Prof Cecilia Sahlgren

Cell biology
Biomedical Engineering
Åbo Akademi University
Eindhoven University of Technology

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Career Background: Prof Sahlgren obtained her PhD at Åbo Akademi University (Turku, Finland) in 2003. During her postdoctoral work at Karolinska Institutet (Stockholm, Sweden; 2005-2008), she studied Notch signalling in hypoxia-related cancer cell characteristics. She returned to Finland to establish the Cell Fate Lab at the Turku Centre for Biotechnology, focusing on Notch in cancer and stem cells. Together with collaborators, she worked on developing nanoparticles and biomaterials for Notch-targeting and modulation of cell differentiation. In 2013, Dr. Sahlgren moved to the department of Biomedical engineering at Eindhoven University of Technology (Eindhoven, the Netherlands). At TU/e, her group has created technological platforms to study cell fate decisions in the vasculature and in tumours as well as used computational modelling to predict Notch mechanosensitivity. In 2016, she returned to Finland to become professor of cell biology at ÅAU while keeping her affiliation to TU/e as a part-time professor.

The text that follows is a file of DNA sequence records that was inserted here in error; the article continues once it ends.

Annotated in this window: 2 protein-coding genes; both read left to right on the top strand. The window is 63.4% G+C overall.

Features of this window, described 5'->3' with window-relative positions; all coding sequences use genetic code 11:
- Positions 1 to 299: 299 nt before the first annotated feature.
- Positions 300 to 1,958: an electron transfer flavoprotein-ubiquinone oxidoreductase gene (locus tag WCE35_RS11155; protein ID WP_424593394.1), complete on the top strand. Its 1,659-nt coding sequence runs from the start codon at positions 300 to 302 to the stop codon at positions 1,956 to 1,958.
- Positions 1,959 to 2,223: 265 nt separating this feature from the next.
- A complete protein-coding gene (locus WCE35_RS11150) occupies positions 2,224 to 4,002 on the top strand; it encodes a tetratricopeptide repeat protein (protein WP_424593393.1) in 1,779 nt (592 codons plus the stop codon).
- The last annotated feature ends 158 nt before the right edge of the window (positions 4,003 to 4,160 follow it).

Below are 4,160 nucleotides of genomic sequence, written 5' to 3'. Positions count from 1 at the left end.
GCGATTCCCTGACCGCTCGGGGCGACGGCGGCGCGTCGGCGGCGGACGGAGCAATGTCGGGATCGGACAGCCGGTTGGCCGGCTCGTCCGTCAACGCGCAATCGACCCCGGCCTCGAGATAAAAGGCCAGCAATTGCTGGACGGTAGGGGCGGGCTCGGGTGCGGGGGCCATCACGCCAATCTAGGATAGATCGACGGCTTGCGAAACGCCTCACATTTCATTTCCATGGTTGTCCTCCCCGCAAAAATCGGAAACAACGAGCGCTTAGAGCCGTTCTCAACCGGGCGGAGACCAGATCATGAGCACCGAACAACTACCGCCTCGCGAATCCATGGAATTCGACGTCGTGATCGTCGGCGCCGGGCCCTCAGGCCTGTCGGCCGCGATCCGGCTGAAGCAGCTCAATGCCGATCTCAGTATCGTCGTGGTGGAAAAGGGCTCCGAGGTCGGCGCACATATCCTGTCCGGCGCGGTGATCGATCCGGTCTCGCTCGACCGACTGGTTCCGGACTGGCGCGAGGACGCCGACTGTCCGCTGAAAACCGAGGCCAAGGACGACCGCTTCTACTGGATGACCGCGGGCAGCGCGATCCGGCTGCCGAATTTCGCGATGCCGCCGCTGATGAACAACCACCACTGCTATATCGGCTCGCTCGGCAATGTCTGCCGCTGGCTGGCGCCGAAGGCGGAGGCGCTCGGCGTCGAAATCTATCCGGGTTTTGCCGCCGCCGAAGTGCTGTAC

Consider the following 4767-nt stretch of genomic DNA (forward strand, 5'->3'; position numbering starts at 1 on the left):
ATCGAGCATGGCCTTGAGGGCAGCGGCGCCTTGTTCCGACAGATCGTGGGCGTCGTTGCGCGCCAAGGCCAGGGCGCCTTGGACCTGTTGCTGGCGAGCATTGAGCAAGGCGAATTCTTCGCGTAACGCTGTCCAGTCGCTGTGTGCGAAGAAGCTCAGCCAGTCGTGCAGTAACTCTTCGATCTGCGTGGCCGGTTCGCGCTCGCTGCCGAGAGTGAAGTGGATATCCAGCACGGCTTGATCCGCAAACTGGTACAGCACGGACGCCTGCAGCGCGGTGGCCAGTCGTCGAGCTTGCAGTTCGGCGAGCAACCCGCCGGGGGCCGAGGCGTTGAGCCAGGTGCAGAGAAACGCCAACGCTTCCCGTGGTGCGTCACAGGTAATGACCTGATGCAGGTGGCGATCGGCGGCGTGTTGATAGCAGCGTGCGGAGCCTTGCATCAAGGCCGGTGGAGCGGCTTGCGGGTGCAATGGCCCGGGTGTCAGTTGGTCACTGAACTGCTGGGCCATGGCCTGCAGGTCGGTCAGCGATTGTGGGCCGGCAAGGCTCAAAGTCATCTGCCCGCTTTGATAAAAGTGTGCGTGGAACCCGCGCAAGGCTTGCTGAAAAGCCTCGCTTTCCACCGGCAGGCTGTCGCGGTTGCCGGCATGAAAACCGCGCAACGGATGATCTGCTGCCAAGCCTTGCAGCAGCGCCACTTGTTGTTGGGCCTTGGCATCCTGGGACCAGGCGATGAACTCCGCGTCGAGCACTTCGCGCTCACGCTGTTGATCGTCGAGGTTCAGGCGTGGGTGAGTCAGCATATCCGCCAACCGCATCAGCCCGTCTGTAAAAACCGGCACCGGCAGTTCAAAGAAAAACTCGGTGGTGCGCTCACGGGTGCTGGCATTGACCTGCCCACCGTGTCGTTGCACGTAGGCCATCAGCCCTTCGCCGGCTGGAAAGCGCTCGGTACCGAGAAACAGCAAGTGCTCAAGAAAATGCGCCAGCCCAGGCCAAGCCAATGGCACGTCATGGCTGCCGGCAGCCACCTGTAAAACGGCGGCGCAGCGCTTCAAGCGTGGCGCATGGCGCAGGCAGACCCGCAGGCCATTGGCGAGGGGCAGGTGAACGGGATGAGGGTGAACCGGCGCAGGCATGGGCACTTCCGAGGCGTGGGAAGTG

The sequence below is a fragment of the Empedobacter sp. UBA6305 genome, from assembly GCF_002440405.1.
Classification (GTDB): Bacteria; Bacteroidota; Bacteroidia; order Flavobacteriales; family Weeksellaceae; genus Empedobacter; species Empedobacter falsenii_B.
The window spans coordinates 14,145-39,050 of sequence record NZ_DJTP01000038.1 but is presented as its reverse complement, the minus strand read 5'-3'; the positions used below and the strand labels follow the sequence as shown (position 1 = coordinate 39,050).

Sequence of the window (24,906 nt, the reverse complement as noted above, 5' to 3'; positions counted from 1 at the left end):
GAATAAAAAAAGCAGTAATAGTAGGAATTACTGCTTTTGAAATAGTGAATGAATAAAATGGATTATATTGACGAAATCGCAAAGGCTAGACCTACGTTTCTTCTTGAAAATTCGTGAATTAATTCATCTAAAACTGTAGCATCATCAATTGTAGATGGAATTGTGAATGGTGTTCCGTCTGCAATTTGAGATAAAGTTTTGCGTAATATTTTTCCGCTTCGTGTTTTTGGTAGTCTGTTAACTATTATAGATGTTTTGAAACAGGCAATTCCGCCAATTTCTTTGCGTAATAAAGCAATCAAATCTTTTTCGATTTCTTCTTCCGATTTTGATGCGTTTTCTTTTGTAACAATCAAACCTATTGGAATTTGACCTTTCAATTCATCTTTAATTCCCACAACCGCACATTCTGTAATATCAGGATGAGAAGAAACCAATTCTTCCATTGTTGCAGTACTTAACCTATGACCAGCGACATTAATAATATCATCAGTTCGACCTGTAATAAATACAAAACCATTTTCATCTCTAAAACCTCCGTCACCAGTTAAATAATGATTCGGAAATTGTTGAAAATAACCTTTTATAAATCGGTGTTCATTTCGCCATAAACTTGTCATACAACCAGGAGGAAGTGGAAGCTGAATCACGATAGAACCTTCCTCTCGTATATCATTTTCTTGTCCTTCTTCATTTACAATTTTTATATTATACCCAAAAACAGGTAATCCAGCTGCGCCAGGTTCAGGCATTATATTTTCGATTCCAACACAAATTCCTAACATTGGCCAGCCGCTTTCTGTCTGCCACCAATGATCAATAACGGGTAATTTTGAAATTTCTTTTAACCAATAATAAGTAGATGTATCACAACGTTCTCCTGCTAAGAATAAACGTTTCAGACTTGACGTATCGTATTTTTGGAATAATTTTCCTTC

Cancer cells (red) implanted into a zebrafish forming a tumor in the vasculature. Image: Tessa van Haaften, Daniel Antfolk.

Area of Research: Prof Sahlgren’s research focuses on the fundamental molecular mechanisms guiding cell fate and cell organization in stem cell differentiation, tissue formation and disease. Of special interest are the crosstalk of signalling and mechanical forces controlling vascular structure and homeostasis, many aspects of tumour biology and post-translational modifications of Notch signalling components.

Specialist techniques: Modulation of mechanical stress in vitro and in vivo, organs-on-chip (artery-on-chip, oxygen gradient chip), computational modelling, nanotechnology and biomaterials, 3D printing and culture techniques, cellular engineering.

Career Highlight: In 2017, Prof Sahlgren was awarded a five-year ERC Consolidator Grant (2 M€) to investigate the interplay of mechanical forces and cell signaling in the vasculature and to clarify their effects on blood vessel architecture.

Future directions: The overall aim of the research is to combine interdisciplinary techniques and team efforts to develop novel strategies for tissue engineering and cancer therapy.

Artery-on-chip, described in van Engeland et al. (2018) Lab Chip. Upper images are adapted from Huh et al. (2010) Science.